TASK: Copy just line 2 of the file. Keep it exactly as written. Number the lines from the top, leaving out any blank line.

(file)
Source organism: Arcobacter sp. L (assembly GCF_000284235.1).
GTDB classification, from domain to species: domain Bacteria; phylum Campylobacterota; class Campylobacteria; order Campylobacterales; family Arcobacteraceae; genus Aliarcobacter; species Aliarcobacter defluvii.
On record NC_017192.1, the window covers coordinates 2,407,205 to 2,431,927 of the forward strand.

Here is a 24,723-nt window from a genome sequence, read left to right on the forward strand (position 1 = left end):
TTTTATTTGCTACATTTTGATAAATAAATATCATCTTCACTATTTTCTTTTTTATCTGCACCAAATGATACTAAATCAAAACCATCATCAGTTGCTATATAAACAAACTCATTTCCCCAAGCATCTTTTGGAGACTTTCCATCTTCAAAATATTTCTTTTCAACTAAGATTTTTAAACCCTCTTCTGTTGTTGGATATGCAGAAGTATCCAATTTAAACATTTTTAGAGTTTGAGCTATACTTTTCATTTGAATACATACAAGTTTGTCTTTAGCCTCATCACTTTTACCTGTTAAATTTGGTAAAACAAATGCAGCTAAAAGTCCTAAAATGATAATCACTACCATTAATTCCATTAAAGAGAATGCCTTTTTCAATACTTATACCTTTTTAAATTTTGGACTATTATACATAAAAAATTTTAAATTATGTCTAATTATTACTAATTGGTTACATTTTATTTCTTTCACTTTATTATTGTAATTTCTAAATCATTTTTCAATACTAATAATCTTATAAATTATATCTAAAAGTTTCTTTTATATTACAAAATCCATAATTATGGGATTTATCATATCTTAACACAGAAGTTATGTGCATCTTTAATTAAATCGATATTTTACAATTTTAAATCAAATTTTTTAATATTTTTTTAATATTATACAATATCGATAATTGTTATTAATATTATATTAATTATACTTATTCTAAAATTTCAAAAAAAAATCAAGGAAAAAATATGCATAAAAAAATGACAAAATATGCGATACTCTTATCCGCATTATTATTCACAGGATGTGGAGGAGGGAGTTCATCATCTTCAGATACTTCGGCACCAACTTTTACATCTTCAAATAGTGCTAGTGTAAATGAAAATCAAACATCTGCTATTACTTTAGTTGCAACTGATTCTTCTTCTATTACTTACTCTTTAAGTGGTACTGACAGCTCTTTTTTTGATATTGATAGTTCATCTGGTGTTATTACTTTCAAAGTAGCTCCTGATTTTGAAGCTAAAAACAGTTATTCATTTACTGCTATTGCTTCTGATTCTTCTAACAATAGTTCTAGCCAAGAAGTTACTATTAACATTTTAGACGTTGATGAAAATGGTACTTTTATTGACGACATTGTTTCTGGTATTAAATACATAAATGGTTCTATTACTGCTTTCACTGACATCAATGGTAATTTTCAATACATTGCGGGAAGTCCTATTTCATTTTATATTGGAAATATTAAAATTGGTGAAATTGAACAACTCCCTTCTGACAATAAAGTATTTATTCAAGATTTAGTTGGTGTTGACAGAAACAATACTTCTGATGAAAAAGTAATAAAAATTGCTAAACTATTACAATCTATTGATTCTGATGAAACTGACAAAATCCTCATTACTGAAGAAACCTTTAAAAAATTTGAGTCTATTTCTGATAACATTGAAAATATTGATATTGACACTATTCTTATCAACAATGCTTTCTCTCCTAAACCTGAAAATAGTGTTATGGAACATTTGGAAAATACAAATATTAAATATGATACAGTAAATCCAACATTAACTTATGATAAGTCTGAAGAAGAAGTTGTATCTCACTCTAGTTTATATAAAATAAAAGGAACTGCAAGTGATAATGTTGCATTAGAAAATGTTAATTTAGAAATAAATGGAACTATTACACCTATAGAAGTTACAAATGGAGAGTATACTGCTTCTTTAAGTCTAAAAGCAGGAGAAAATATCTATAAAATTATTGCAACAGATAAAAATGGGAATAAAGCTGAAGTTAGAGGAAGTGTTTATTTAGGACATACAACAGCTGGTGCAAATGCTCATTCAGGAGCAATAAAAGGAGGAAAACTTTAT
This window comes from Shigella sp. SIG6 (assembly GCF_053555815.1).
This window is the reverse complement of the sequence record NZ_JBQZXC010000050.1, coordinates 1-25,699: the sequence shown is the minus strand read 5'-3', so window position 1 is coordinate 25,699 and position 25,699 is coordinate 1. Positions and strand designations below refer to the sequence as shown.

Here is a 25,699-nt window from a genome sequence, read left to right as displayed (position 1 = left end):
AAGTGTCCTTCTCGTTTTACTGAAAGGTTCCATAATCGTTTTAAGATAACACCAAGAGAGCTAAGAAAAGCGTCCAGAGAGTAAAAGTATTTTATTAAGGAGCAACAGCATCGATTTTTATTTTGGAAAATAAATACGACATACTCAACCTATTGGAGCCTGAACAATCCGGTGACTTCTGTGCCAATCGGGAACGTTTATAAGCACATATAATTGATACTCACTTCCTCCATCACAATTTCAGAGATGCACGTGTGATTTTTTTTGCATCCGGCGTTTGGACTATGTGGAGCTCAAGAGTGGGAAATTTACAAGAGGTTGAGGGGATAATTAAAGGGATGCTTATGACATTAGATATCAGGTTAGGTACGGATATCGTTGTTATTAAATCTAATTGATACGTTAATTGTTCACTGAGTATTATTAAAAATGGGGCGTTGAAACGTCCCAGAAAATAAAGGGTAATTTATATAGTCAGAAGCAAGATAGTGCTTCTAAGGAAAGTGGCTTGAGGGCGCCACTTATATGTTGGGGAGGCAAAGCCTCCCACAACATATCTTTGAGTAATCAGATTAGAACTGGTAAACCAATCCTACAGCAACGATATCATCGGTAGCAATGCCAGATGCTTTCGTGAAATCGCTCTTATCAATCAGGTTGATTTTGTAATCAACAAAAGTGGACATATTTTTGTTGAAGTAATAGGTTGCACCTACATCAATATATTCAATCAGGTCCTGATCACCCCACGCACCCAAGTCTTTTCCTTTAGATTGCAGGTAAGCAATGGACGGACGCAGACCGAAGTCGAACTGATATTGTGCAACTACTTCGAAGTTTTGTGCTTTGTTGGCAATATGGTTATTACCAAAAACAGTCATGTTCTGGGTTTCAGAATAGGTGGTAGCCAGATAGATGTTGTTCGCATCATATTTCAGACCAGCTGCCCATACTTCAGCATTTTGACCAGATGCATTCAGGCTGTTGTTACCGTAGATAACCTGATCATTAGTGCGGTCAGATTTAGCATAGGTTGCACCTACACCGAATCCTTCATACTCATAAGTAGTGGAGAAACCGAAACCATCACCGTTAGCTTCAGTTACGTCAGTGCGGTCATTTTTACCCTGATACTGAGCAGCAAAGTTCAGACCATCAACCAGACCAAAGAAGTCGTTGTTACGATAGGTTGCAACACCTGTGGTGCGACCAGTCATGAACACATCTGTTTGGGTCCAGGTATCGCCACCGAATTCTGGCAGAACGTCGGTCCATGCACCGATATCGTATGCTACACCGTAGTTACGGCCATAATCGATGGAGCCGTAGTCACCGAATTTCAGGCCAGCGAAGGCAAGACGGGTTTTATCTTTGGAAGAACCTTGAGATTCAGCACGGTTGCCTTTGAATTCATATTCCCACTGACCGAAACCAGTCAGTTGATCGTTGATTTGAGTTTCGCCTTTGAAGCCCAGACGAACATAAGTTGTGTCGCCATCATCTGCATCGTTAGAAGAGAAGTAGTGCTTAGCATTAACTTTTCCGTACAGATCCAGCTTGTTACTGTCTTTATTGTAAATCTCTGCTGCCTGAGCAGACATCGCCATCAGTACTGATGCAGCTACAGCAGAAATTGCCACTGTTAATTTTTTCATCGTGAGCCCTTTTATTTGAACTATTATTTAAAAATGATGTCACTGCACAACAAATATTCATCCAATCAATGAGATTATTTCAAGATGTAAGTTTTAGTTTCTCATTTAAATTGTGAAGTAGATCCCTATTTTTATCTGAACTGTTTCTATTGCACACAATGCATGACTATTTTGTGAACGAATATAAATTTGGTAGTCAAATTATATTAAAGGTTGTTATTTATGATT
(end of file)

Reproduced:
GTDB classification, from domain to species: domain Bacteria; phylum Campylobacterota; class Campylobacteria; order Campylobacterales; family Arcobacteraceae; genus Aliarcobacter; species Aliarcobacter defluvii.